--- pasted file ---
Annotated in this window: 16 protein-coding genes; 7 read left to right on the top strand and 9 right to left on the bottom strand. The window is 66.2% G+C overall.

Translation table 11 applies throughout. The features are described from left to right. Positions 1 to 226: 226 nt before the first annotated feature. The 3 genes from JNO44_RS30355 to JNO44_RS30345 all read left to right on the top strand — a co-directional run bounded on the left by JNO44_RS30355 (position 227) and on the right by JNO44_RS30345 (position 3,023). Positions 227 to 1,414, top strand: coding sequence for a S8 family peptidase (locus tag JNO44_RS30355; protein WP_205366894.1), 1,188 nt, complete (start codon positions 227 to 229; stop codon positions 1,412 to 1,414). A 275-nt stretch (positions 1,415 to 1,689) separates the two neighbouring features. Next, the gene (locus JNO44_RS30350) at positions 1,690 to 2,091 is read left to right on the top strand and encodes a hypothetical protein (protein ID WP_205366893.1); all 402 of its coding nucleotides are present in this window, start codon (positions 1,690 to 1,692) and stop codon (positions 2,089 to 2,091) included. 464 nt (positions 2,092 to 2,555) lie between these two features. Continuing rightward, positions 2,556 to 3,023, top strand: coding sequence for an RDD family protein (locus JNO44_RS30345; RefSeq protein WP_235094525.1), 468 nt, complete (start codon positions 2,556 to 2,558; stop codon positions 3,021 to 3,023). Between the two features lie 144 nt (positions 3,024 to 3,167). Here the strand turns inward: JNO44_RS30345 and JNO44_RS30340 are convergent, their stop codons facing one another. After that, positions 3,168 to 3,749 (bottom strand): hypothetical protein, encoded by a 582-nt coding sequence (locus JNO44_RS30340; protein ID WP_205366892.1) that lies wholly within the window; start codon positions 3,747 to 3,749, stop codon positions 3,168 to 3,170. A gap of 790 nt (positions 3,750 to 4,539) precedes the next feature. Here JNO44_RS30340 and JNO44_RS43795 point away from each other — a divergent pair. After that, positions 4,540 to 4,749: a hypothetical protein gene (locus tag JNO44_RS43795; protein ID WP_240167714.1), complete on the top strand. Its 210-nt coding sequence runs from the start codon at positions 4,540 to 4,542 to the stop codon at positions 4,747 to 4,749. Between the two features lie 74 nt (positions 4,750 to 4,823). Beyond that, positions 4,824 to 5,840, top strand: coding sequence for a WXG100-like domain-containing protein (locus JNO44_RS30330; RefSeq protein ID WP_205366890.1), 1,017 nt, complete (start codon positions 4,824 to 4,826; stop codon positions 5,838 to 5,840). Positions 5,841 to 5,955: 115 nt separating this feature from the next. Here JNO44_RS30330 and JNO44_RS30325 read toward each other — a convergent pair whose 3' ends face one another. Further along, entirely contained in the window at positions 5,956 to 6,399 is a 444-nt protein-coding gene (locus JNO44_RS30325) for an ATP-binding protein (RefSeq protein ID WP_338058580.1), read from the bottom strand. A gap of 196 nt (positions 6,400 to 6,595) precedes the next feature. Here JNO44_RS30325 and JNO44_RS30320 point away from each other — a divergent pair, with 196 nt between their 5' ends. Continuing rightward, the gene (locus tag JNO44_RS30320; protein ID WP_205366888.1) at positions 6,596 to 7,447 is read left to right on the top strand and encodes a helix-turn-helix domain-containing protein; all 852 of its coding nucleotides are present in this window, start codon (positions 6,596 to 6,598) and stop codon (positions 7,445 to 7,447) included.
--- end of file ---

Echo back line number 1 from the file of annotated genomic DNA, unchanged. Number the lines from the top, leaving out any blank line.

Annotated in this window: 16 protein-coding genes; 7 read left to right on the top strand and 9 right to left on the bottom strand. The window is 66.2% G+C overall.